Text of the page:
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Green Supply Chain Management: Giant leap for the logistics sector

Right from choosing the raw material supplier to making sure that even the delivery man is not using fossil fuel for his vehicle, there are lots of factors a firm has to take into consideration while trying to keep its supply chain green.

In times of increasing pollution, businesses are looking to fix the faults in their supply chain management to reduce harm to the environment. Since the logistics sector is about saving miniscule percentages, supply chain management is a crucial part of the entire process and making it green presents a tremendous upside for the planet and for the pocket.

The sustainable supply chain concept aims to mitigate threats to the environment and control air, water and waste pollution by introducing sustainable practices in business operations. Though the main point behind going green is to enhance environmental sustainability, companies also go for greener solutions with an aim of ‘killing two birds with one stone.’ There are many positive outcomes of the green supply chain apart from reducing environmental pollution. Reduction in production costs, economic growth, competitive advantage in terms of greater customer satisfaction, positive image and reputation and a green portfolio for the products so that they can be exported to pro-environmental countries are some key advantages that sustainable supply chain management brings with it.

Like David Kiger, the founder of Worldwide Express, says in one of his blogs, “Consumers become every day more aware of green issues, pollution, global warming and the impact of non-environmental production in nature. In consequence, they will want to know more about the goods and services they pay for, and companies should answer those questions in terms of the green supply chain management processes of it.” The focus on green supply chain management is increasing and consumers are also keeping an eye on the environmental impact of the products they buy or use.

Supply chain management impacts almost every stage of any business and it involves a great number of human resources as well as different vendors/departments/teams. The more is the number of people in the process, the greater is the possibility of lapses. This very reason makes supply chain management a process to be supervised very closely and fixing the practices that affect the environment at their source is the best way to initiate the transition to sustainable supply chain management.

Right from choosing the raw material supplier to making sure that even the delivery man is not using fossil fuel for his vehicle, there are lots of factors a firm has to take into consideration while trying to keep its supply chain green. A supply chain manager has to consider points like supplier selection, product selection, manufacturing unit, packaging, warehousing, and transportation of the product in order to achieve a 100% green supply chain.

The way customers choose companies on the basis of their environmental sustainability credentials, even companies choose business partners in a manner that ensures they get their due ‘green input credit’ and the overall product becomes something which has been through a green process.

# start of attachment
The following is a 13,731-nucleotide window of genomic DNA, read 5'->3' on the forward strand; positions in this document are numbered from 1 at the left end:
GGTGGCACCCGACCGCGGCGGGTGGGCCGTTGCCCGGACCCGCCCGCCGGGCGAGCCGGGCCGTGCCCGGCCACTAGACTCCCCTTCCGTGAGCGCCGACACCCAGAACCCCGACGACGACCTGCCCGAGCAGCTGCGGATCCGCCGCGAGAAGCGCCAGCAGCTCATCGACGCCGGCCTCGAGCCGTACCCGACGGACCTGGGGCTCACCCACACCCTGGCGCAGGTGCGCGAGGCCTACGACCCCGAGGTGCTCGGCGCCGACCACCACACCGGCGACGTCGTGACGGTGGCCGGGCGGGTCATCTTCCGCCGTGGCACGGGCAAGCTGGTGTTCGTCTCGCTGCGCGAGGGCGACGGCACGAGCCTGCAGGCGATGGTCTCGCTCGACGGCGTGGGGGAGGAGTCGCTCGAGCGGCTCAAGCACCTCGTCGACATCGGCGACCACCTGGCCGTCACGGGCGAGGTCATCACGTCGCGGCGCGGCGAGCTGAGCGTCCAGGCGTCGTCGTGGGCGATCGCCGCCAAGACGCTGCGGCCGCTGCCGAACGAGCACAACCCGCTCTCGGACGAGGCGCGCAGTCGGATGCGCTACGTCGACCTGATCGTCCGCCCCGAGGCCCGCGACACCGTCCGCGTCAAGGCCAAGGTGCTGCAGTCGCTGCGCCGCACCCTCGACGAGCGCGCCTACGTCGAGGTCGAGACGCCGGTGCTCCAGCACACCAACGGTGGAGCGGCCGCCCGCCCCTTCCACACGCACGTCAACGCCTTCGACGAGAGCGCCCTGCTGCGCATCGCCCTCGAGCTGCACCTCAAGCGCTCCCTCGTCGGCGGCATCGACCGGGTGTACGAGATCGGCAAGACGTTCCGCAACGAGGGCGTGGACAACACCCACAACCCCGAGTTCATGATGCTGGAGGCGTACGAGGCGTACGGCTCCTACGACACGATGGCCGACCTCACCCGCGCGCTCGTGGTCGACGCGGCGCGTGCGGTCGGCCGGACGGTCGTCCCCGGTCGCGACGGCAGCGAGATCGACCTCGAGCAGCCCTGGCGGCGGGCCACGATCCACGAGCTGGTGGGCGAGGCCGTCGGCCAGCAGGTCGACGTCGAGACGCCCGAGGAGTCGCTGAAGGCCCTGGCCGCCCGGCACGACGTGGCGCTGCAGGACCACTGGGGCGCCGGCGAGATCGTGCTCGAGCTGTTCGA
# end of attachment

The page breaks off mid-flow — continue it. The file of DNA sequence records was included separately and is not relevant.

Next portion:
In today’s world of the e-commerce boom, the major focus of green supply chain management is on warehousing and reverse logistics. As people order clothes and shoes online, e-tailers are giving options of different and attractive return policies for better and faster user acquisition. This process increases the amount of packaging material required for a company’s inventory by at least 1.5 times. This is the very stage where there is a tremendous pressure on supply chain managers to turn this into a greener option.

Reverse logistics makes sure that if the product is damaged or not in a usable condition, it still doesn’t end up in a landfill and increase the company’s carbon footprint.

According to a report, the warehousing sector in India witnessed a demand of 32 million sq. ft. in 2018, which outstripped supply of 31 million sq. ft., for the first time since 2014. The booming industry poses many hurdles that any green technology would have to overcome: the initial investment and the operational costs have to be less than the traditional modes of transport. Industry experts say that the initial shift will be slow, and driven by policy and enforcement. Three main aspects for green housing include waste management, energy efficiency and future development of the green warehouse.

‘Reduce, Reuse, Recycle’ is one of the oldest tricks in the book, but in this industry the 3Rs can play a significant role. Primarily, using less packaging cuts down on waste, and efficient packaging also weighs less and costs less to send. Warehouses can also reuse many materials such as corrugated boxes and pallets. Several products can be used several times as packing materials are costly to manufacture. Similarly, recycling paper and cardboard is a huge step in going green. Strategising a plan to make packing more efficient and switching to biodegradable packing materials will bring down waste and decrease the carbon footprint.

About the author:

Kumar Arun is the Assistant Editor at Deccan Chronicle. In his journalistic career spanning over two decades, he has been associated with companies like the Times of India and NewsX in different capacities.